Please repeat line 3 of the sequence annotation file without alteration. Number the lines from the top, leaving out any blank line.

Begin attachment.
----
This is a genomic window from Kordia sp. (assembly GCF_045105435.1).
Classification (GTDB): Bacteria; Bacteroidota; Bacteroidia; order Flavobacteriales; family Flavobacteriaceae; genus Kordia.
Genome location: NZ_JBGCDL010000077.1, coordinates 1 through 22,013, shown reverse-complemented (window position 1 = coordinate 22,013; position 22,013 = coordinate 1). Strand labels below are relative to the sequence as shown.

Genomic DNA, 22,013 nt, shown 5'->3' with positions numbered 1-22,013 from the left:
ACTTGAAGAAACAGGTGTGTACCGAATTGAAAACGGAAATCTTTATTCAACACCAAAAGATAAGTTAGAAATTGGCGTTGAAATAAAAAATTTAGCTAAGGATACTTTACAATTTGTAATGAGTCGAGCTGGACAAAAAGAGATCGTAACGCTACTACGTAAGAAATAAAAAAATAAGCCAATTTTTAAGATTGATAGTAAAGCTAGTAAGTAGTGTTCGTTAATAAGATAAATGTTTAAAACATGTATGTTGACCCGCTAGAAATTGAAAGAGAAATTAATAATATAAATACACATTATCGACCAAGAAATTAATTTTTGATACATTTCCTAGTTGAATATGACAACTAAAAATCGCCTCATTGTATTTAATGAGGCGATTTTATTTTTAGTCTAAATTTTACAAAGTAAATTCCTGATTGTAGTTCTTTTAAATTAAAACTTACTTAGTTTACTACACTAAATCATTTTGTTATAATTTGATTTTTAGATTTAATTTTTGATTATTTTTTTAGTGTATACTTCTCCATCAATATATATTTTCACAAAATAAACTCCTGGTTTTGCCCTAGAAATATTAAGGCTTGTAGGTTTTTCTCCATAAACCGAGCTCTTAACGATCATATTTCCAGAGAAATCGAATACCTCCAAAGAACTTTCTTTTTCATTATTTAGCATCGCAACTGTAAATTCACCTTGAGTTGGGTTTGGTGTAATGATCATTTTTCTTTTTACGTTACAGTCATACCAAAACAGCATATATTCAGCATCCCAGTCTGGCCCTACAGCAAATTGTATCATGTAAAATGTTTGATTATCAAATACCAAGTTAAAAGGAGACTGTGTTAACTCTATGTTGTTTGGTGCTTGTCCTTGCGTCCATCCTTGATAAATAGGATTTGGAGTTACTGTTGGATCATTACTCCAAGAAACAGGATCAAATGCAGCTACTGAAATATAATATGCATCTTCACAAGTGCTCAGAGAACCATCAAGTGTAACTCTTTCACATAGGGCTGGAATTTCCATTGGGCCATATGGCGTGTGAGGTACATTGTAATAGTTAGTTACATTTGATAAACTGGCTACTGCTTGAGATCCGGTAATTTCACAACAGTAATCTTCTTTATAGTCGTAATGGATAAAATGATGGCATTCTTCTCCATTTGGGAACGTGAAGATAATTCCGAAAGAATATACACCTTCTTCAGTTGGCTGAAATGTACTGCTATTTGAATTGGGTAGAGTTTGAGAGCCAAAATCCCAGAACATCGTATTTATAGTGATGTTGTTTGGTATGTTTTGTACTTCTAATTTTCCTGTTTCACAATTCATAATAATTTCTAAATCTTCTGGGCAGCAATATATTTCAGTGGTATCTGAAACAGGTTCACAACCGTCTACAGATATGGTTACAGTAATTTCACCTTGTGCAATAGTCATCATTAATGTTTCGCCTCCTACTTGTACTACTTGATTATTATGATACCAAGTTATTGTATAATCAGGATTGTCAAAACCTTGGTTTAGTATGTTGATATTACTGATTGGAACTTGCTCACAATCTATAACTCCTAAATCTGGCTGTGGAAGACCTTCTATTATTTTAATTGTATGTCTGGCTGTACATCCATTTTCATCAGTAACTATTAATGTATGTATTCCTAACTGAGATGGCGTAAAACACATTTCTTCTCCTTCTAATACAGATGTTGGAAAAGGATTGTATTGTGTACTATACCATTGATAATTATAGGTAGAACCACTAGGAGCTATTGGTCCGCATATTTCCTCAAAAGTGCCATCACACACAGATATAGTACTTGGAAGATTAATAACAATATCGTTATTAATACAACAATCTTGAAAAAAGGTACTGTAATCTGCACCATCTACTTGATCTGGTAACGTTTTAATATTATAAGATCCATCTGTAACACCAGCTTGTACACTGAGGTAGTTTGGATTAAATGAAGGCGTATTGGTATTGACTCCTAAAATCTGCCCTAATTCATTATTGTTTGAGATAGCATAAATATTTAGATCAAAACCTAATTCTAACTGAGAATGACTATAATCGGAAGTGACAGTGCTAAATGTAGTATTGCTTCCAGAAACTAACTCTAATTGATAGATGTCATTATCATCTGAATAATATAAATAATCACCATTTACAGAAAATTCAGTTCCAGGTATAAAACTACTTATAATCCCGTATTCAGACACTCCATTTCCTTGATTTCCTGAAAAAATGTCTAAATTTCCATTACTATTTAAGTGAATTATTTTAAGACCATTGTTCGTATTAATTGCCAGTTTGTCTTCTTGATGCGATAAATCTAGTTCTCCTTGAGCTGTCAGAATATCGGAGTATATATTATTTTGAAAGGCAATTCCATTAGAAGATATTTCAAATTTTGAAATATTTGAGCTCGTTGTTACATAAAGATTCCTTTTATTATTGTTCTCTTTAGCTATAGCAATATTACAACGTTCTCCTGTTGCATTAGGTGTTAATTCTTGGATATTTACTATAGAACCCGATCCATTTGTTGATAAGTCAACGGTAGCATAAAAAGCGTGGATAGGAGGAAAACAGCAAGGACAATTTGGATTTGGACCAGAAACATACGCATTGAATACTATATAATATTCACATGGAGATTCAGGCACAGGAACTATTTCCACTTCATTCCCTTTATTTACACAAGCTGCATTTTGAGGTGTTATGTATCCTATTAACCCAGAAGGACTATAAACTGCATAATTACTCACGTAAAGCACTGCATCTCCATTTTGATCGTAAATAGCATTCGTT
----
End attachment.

Genome location: NZ_JBGCDL010000077.1, coordinates 1 through 22,013, shown reverse-complemented (window position 1 = coordinate 22,013; position 22,013 = coordinate 1). Strand labels below are relative to the sequence as shown.